What You Need To Know About HbA1c: Testing & Levels
Anyone with diabetes has most likely had an HbA1c test at some point. You may not even realize what that is, other than looking at it on your lab values from your blood work report. This test has been one of the gold standards for measuring how well diabetes is controlled. The test is generally performed every 3-4 months, and it reflects an average blood glucose over that period of time.
Your health care team will decide what your HbA1c goal should be. If your HbA1c is above your target value, and your fasting blood sugars are on point, this means that you probably have higher than normal after meal blood glucose readings. The HbA1c can prevent you from coming to an incorrect conclusion about your diabetes control. Some people only test blood sugars in the morning after fasting; this doesn’t provide the whole picture as to how well your diabetes is being controlled.
Diabetes treatment is often decided upon by looking at HbA1c values. For example, according to the newest American Diabetes Association guidelines, an elevated HbA1c in a newly diagnosed type 2 patient indicates that basal insulin should be considered as part of that person’s treatment.1
Keep in mind that unlike a few home blood sugar values, the HbA1c test reflects long term glycemic control. Newly diagnosed patients, for example, that present to the doctor’s office with an HbA1c or 9 or 10 probably have had type 2 diabetes for a long period of time without symptoms. In contrast, if a patient has an HbA1c test that is very low, it may indicate that that patient has been having frequent low blood sugars.2 It is important to stay in good control, while avoiding excessive hypoglycemia that can also be dangerous. Staying within the navigational beacons to keep diabetes in control is challenging, but achievable.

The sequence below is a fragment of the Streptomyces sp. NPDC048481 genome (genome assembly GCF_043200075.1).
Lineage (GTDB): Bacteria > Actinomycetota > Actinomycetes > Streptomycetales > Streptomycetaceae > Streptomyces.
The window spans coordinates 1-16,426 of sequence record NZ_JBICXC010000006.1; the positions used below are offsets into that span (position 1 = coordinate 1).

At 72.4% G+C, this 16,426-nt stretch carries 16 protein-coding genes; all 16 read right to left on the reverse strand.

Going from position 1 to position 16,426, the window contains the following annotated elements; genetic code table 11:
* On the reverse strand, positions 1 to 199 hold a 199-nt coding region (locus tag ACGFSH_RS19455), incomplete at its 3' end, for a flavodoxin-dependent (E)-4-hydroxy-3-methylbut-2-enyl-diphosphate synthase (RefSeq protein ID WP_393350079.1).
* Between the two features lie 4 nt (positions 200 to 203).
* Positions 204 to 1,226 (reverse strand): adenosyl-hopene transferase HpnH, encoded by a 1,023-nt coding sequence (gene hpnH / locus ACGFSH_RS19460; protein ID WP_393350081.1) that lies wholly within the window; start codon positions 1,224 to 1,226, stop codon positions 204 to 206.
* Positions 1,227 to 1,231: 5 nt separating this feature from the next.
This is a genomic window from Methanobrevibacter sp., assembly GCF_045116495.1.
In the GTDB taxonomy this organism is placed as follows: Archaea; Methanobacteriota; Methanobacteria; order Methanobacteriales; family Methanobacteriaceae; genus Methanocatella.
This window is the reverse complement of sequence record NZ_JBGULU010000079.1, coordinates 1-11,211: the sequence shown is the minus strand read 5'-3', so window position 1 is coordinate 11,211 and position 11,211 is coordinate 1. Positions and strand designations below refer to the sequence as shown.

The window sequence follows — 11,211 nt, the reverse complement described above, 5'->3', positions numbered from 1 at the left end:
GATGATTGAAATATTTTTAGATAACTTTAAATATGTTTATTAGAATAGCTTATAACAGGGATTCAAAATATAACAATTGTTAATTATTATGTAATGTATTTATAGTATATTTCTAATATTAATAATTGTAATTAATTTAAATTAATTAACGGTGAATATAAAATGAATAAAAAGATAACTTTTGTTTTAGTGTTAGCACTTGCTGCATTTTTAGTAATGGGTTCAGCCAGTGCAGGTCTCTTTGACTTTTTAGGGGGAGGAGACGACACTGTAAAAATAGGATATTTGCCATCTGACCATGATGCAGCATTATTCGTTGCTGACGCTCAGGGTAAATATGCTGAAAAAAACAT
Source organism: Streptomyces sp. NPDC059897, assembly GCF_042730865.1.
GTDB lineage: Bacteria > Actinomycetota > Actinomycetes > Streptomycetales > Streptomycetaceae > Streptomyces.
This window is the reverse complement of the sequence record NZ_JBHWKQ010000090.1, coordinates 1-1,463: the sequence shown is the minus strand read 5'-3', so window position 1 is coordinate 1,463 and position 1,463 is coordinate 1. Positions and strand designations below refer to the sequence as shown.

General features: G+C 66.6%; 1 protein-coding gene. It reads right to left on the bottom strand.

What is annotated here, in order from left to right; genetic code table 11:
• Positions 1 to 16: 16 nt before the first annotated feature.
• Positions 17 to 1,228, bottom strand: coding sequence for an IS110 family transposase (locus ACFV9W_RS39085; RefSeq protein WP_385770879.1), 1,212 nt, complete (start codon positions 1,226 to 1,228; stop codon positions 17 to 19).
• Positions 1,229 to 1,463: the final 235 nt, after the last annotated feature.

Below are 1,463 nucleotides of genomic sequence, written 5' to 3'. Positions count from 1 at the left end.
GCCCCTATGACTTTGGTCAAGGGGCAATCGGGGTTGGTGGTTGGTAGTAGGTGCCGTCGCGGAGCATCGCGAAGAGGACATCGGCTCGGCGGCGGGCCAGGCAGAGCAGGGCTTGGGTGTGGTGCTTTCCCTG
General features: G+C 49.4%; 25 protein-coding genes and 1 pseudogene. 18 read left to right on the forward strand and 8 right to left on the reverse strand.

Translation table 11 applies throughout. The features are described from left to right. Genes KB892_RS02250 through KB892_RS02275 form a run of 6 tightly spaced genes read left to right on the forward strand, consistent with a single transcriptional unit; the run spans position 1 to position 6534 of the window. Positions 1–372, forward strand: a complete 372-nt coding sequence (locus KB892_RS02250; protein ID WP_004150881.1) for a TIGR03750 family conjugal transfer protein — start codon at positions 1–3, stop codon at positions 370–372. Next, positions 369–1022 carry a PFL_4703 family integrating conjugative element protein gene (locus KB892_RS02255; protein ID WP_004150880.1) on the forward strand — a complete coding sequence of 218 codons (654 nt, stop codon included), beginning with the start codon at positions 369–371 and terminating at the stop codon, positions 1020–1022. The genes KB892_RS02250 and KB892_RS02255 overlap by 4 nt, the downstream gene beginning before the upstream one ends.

Bringing down a clinically elevated HbA1c to an acceptable level can significantly reduce the possibility of diabetes complications.3 In general, your provider will give you an HbA1c test four times a year if you are not at goal, or yearly if you seem to be doing well. This is for type 2 diabetes, as someone with type 1 diabetes may need more frequent testing because of their total dependence on insulin therapy. Below is a conversion chart that may help you understand your HbA1c a little better. 4
Correlation of HbA1c with Estimated Average Blood Glucose
HbA1c mg/dl mmol/l
6 126 7.0
7 154 8.6
8 183 10.2
9 212 11.8
10 240 13.4
About Susan Sloane
Susan B. Sloane, BS, RPh, CDE, has been a registered pharmacist for more than 29 years and a Certified Diabetes Educator for most of her career. Her two sons were diagnosed with diabetes, and since then, she has been dedicated to promoting wellness and optimal outcomes as a patient advocate, information expert, educator, and corporate partner.
Susan has published numerous articles on the topic of diabetes for patients and health care professionals. She has committed her career goals to helping patients with diabetes stay well through education.
The articles provided on this website are for informational purposes only. In addition, it is written for a generic audience and not a specific case; therefore, this information should not be used for diagnostic or medical treatment. This site does not attempt to replace the patient-physician relationship and fully recommends the reader to seek out the best care from his/her physician and/or diabetes educator.
1.American Diabetes Association. Approaches to glycemic treatment. Sec. 7. In: Standards of Medical Care in Diabetes – 2016. Diabetes Care. 2016;39(Suppl. 1):S52–S59.
2.Gerstein HC, Miller ME, Byington RP, et al; Action to Control Cardiovascular Risk in Diabetes Study Group. Effects of intensive glucose lowering in type 2 diabetes. N Engl J Med. 2008;358(24):2545-2559.
3.Albers JW, Herman WH, Pop-Busui R, et al; Diabetes Control and Complications Trial/ Epidemiology of Diabetes Interventions and Complications Research Group. Effect of prior intensive insulin treatment during the Diabetes Control and Complications Trial (DCCT) on peripheral neuropathy in type 1 diabetes during the Epidemiology of Diabetes Interventions and Complications (EDIC) study. Diabetes Care. 2010;33(5):1090-1096.
4.Nathan DM, Kuenen J, Borg R, Zheng H, Schoenfeld D, Heine RJ; A1c-Derived Average Glucose Study Group. Translating the A1C assay into estimated average glucose values. Diabetes Care. 2008;31(8):1473-1478.
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